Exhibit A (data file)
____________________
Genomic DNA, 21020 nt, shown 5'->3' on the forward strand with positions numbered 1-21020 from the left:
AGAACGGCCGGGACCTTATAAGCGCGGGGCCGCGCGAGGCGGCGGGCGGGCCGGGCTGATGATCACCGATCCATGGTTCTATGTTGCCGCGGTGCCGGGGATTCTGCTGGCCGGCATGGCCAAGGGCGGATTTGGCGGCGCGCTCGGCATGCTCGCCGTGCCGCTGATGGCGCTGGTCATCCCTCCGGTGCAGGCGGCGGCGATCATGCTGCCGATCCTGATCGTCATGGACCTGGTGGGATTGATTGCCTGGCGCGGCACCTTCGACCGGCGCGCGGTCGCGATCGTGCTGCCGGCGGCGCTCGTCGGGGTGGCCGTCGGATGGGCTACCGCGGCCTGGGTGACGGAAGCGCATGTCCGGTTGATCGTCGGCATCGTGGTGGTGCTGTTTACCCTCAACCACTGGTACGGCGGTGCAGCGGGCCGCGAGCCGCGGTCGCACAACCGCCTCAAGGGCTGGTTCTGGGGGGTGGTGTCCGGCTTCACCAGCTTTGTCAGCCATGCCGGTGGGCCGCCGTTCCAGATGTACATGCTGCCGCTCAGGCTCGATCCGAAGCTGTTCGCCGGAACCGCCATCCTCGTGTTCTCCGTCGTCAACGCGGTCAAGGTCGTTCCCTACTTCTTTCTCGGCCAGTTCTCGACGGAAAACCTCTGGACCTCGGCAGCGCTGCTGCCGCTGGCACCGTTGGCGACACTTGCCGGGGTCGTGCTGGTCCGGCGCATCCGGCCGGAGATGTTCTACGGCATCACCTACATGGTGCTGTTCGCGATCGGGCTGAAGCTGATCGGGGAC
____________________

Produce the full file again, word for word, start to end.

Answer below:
Genomic DNA, 21020 nt, shown 5'->3' on the forward strand with positions numbered 1-21020 from the left:
AGAACGGCCGGGACCTTATAAGCGCGGGGCCGCGCGAGGCGGCGGGCGGGCCGGGCTGATGATCACCGATCCATGGTTCTATGTTGCCGCGGTGCCGGGGATTCTGCTGGCCGGCATGGCCAAGGGCGGATTTGGCGGCGCGCTCGGCATGCTCGCCGTGCCGCTGATGGCGCTGGTCATCCCTCCGGTGCAGGCGGCGGCGATCATGCTGCCGATCCTGATCGTCATGGACCTGGTGGGATTGATTGCCTGGCGCGGCACCTTCGACCGGCGCGCGGTCGCGATCGTGCTGCCGGCGGCGCTCGTCGGGGTGGCCGTCGGATGGGCTACCGCGGCCTGGGTGACGGAAGCGCATGTCCGGTTGATCGTCGGCATCGTGGTGGTGCTGTTTACCCTCAACCACTGGTACGGCGGTGCAGCGGGCCGCGAGCCGCGGTCGCACAACCGCCTCAAGGGCTGGTTCTGGGGGGTGGTGTCCGGCTTCACCAGCTTTGTCAGCCATGCCGGTGGGCCGCCGTTCCAGATGTACATGCTGCCGCTCAGGCTCGATCCGAAGCTGTTCGCCGGAACCGCCATCCTCGTGTTCTCCGTCGTCAACGCGGTCAAGGTCGTTCCCTACTTCTTTCTCGGCCAGTTCTCGACGGAAAACCTCTGGACCTCGGCAGCGCTGCTGCCGCTGGCACCGTTGGCGACACTTGCCGGGGTCGTGCTGGTCCGGCGCATCCGGCCGGAGATGTTCTACGGCATCACCTACATGGTGCTGTTCGCGATCGGGCTGAAGCTGATCGGGGAC